If Jack Johnson and Vampire Weekend were playing beach volleyball, Paige Koehler’s music would be the soundtrack. Koehler is known for her solo loop sets, where she creates simple guitar riffs while layering them with vocal harmonies, a catchy beat, and quirky lyricism that makes for a full band sound.
Paige is an incredibly humble, gifted artist and we’re excited to share her journey!
1. Our mission is to inspire others by sharing artists’ stories. Sharing the journey, struggle and successes – showing other people they can go after their passions too. So with that being said, tell us how you got started on your musical journey.
It started when I was 15 and got a guitar for my birthday. I started writing songs and haven’t stopped since. When I got to college I got involved in the local house show scene and networked/ played gigs for the next 4 years. From there I started playing any gig I could get – cafes, bars, farmers markets, private events and made the connections I needed to then start playing and collaborating with local musicians that I love and respect. Now I’m here getting interviewed by a kickass wine company.
2. Who were some of your role models and music icons growing up?
Amy Whinehouse, Jack Johnson, Vampire Weekend, The Shins, Phoenix
3. What was the process like releasing your EP, Sorry I’m Late, the end of last year?
Basically, I started recording at the beginning of 2020 when things hadn’t yet spun out of control. Then quarantine hits and I had to adapt the recording process. I ended up finishing the final vocal recordings in my closet at home and had a ton of time to sit down with the tracks and work out the bumps. It was very DIY towards the end, but I wanted to make sure I put it out to end the year on a good note. I released it the day before New Year’s Eve and I think it represented me showing 2020 who was boss.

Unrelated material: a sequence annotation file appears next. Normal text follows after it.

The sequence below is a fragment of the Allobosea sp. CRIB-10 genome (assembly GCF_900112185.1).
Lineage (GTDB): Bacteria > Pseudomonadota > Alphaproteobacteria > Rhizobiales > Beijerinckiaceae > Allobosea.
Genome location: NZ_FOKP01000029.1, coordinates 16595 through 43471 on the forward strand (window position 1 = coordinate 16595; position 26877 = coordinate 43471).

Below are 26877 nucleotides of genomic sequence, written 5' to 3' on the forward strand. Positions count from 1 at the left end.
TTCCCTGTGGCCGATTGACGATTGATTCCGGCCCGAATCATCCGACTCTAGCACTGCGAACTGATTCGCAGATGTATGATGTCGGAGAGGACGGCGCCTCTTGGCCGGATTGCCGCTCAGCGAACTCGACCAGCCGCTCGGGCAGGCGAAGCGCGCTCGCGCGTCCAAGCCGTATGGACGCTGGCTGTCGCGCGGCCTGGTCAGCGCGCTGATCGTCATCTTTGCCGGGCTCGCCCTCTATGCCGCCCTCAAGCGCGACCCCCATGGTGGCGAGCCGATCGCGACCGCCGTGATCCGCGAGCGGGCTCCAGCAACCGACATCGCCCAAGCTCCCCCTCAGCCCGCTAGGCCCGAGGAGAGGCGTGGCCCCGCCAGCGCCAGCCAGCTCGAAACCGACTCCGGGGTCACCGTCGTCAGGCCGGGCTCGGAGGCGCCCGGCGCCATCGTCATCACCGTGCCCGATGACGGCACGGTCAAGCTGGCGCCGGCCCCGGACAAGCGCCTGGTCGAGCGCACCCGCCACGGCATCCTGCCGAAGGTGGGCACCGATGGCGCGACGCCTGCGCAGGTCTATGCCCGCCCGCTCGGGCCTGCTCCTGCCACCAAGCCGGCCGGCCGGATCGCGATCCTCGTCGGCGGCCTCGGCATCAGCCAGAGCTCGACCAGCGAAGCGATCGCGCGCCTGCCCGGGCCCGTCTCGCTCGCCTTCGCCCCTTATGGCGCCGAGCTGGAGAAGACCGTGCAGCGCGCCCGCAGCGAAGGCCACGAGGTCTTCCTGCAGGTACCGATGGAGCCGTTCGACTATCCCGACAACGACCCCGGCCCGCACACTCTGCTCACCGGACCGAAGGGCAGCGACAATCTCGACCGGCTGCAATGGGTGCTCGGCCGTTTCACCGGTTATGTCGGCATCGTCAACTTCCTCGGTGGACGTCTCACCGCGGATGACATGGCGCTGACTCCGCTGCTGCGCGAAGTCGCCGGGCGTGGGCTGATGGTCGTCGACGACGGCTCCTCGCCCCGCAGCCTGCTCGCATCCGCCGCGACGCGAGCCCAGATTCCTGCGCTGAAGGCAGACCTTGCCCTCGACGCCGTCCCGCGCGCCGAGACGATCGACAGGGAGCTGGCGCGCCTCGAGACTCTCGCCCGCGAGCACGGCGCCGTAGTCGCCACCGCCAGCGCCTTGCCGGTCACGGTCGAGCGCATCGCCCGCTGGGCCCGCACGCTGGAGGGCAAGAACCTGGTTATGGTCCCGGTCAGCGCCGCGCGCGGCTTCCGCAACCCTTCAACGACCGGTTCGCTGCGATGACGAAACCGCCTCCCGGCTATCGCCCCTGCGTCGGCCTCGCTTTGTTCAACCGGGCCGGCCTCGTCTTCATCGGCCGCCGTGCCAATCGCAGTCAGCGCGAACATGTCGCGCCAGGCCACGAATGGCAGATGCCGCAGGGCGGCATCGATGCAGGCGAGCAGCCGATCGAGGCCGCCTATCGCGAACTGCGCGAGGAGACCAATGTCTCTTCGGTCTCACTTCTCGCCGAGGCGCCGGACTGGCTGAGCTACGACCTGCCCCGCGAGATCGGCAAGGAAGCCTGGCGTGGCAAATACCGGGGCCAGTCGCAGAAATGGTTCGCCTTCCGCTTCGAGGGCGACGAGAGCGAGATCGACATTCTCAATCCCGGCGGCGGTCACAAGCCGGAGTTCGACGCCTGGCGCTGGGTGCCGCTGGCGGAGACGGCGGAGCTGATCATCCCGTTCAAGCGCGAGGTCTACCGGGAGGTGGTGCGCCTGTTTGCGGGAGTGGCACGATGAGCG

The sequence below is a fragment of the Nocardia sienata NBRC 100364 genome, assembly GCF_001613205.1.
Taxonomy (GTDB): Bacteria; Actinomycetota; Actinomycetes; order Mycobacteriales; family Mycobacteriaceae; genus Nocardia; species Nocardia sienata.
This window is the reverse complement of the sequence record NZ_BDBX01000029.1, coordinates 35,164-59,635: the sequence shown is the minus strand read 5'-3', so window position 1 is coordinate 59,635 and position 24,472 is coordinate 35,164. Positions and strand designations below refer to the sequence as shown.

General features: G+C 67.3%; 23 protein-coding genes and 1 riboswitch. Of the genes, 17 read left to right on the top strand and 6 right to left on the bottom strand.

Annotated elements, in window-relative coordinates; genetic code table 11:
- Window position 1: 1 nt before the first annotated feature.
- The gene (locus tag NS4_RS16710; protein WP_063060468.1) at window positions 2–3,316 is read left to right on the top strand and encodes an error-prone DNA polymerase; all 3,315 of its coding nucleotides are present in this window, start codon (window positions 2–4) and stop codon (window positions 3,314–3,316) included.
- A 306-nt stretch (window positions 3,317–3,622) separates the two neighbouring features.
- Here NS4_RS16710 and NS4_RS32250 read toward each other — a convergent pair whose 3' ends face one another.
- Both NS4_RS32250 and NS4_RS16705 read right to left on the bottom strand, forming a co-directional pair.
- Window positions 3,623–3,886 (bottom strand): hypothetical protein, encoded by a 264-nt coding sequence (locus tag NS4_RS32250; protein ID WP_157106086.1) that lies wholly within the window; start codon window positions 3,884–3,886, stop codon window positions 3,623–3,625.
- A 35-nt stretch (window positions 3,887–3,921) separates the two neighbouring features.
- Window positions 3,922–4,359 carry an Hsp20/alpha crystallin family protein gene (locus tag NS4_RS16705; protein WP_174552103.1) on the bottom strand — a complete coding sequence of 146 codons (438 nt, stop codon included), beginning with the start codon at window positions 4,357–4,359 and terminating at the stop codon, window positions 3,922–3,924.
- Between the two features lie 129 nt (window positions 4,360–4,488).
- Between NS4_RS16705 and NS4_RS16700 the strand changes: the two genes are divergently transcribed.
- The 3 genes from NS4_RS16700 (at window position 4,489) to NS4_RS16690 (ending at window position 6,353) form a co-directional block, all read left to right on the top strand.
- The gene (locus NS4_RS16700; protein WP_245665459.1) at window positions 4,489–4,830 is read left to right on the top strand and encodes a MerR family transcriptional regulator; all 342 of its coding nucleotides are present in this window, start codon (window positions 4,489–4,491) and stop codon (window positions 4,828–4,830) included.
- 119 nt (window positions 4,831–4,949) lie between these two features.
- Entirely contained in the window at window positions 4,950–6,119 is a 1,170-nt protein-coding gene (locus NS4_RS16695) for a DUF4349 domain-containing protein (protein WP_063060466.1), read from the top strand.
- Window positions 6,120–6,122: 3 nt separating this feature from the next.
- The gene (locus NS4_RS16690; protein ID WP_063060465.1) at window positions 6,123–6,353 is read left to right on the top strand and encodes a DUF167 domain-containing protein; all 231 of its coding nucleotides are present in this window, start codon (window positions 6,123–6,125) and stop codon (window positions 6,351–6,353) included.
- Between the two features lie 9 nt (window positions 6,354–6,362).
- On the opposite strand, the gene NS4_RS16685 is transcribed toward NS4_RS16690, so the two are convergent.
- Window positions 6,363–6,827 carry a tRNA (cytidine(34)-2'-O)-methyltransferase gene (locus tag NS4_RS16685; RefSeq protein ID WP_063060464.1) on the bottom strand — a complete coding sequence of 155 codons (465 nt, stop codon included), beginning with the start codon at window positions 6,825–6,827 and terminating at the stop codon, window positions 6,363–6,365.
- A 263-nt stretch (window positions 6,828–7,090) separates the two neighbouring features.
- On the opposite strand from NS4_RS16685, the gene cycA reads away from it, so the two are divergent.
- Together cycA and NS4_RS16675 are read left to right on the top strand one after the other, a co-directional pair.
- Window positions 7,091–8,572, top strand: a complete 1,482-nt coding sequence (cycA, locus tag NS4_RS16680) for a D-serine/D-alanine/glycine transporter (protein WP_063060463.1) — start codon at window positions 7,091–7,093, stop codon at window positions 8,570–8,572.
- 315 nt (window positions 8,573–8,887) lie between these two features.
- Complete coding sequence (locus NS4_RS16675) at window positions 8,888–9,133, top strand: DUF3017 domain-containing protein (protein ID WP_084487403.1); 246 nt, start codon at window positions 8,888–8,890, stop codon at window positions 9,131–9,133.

4. Share with us a story of both one of your biggest struggles and successes so far.
One of the biggest struggles has been being an independent artist in a sea of ridiculously talented musicians. There are so many new avenues that help get the word out about your music, but sometimes it’s overwhelming and challenging to figure out which platform would best help your music specifically.
One of the greatest successes I think would be just putting out my EP with the help of so many amazing musicians/ engineers/ artists. It feels really good to create a network of people that you respect and who create things with style. I’m really lucky to get to work with people who are supportive of my art and who keep showing up
5. You have such a fun, personality which we love and admire! How do you keep motivated to continue to pursue music and stay in a good space creatively?
Well, firstly – thank you! I keep motivated by surrounding myself with musicians who are better than me (in some ways, of course). Playing music with other musicians will forever be my favorite place. To be able to go to a local show or even a house show and play/ improvise with other musicians in the scene is what keeps me going and where I learn the most. The San Diego music scene keeps getting smaller and smaller (in the best way) where it feels like I can always go to a show and see a creative/ or musician that I know/ respect. No two bands in the scene sound the same, but we’re all similar in that we have immense respect for each other and the way we’re representing the community.
6. What is one of your biggest musical goals that you would love to achieve one day?
I’d love to go on tour around the US.
7. What advice can you share for anyone who is on the fence about pursuing their passion?
Inspiration ebbs and flows, but if you’re in an ebb that doesn’t mean that you’re “losing it.” There’s a lot of pressure to always be putting content out, but who wants to listen to 100 mediocre songs over 10 meaningful/ well thought out songs? (Not the kinda people I usually surround myself with (; ). Never underestimate the big importance of a little progress. Keep stepping in that direction so you can look back and see how far you’ve come. Someone stop me before I continue speaking in metaphors.